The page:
Abstract

A monthly reconstruction of precipitation beginning in 1900 is presented. The reconstruction resolves interannual and longer time scales and spatial scales larger than 5° over both land and oceans. Because of different land and ocean data availability, the reconstruction combines two separate historical reconstructions. One analyzes interannual variations directly by fitting gauge-based anomalies to large-scale spatial modes. This direct reconstruction is used for land anomalies and interannual oceanic anomalies. The other analyzes annual and longer variations indirectly from correlations with analyzed sea surface temperature and sea level pressure. This indirect reconstruction is used for oceanic variations with time scales longer than interannual. In addition, a method of estimating reconstruction errors is also presented.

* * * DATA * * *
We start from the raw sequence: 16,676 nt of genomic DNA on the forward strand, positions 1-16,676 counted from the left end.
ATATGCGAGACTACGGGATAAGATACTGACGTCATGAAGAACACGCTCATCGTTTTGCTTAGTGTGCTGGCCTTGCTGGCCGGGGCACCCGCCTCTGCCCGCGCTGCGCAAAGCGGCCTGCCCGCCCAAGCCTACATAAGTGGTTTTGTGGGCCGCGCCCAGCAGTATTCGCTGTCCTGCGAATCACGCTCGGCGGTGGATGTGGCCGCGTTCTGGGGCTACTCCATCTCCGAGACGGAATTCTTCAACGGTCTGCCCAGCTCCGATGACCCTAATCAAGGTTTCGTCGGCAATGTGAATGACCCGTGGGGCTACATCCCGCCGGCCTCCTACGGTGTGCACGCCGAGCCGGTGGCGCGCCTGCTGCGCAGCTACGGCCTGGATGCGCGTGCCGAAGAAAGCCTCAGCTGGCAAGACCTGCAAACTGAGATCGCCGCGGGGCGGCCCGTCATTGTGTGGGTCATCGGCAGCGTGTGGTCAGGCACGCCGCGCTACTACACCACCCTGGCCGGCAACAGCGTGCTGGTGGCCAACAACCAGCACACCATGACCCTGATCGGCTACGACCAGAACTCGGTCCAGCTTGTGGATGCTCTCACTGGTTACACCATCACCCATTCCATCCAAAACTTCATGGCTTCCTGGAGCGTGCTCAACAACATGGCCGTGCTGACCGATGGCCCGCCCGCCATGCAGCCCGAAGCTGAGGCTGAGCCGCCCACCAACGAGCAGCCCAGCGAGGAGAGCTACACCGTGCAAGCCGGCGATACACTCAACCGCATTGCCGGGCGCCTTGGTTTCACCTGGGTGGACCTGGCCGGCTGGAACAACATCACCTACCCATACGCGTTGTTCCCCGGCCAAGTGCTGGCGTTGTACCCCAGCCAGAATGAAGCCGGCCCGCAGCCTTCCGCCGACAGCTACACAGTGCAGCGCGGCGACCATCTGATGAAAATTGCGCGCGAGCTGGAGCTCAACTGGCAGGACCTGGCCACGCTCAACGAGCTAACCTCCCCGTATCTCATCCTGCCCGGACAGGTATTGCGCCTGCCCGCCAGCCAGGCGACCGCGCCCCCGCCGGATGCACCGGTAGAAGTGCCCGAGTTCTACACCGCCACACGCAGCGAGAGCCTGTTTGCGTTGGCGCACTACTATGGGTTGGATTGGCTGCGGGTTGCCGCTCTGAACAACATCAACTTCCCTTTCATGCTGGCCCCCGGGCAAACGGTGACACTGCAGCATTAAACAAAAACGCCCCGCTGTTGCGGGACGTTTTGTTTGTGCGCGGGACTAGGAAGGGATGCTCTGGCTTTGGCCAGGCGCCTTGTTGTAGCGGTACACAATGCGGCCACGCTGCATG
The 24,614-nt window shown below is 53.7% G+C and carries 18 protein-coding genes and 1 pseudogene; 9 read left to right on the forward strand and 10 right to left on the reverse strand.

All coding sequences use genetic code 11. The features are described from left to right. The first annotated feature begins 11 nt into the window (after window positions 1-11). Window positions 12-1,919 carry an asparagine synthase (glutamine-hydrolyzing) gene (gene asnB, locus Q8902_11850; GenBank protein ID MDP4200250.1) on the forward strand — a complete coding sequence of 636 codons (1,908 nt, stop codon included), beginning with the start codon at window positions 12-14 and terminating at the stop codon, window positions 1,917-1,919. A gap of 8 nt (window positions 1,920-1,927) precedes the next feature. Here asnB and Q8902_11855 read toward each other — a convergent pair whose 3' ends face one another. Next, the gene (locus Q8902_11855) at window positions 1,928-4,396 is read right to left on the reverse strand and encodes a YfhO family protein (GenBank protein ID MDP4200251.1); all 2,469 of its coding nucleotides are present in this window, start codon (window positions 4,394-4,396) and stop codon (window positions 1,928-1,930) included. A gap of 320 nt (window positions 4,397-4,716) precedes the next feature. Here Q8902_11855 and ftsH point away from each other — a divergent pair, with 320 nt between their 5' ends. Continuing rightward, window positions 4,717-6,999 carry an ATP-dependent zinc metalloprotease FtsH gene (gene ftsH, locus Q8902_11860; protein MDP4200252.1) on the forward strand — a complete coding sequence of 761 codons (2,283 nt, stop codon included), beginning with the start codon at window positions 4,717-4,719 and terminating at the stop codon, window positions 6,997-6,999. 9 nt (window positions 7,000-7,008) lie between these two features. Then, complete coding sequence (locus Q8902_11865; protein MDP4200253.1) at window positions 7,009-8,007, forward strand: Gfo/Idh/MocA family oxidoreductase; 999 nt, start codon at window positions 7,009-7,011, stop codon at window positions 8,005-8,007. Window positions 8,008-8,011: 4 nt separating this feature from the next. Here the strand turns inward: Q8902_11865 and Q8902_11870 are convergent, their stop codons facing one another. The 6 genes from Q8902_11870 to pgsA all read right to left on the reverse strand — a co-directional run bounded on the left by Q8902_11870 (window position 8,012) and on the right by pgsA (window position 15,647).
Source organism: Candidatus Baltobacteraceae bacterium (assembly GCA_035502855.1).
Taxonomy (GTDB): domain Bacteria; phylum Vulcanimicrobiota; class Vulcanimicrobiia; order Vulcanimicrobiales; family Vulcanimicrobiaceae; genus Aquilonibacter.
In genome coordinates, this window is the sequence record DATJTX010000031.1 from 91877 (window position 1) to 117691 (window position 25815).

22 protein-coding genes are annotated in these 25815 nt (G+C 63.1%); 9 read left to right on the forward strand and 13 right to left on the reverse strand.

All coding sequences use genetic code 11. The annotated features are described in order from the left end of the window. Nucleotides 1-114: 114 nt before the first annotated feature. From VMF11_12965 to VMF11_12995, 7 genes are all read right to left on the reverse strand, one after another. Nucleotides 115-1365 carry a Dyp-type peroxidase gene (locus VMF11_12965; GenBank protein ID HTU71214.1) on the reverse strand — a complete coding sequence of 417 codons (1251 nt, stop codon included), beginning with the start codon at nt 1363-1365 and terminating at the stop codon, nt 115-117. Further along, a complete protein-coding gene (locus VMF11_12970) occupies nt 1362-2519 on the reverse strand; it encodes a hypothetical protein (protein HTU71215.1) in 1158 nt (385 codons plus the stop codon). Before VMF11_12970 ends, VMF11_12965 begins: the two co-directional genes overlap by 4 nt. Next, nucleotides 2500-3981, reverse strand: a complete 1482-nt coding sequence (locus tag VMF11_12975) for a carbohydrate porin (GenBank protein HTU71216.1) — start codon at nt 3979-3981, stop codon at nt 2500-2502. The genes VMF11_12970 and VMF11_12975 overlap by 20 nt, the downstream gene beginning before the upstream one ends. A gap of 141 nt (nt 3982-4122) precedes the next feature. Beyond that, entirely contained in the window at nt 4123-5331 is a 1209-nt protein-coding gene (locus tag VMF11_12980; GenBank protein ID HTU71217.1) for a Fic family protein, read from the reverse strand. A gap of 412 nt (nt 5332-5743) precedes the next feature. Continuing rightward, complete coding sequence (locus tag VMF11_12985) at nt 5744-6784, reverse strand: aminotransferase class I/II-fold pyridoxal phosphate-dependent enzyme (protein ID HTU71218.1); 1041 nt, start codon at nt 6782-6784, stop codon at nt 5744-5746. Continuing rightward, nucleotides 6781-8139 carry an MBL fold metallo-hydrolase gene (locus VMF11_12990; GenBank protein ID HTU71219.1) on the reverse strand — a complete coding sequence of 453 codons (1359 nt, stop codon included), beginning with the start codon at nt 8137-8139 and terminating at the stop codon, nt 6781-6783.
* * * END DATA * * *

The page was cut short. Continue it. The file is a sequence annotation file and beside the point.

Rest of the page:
Over land the reconstruction is a filtered representation of the gauge data with data gaps filled. Over oceans the reconstruction gives an estimate of the atmospheric response to changing temperature and pressure, combined with interannual variations. The reconstruction makes it possible to evaluate global precipitation variations for periods much longer than the satellite period, which begins in 1979. Evaluations show some large-scale similarities with coupled model precipitation variations over the twentieth century, including an increasing tendency over the century. The reconstructed land and sea trends tend to be out of phase at low latitudes, similar to the out-of-phase relationship for interannual variations. This reconstruction may be used for climate monitoring, for statistical climate studies of the twentieth century, and for helping to evaluate dynamic climate models. In the future the possibility of improving the reconstruction will be explored by further improving the analysis methods and including additional data.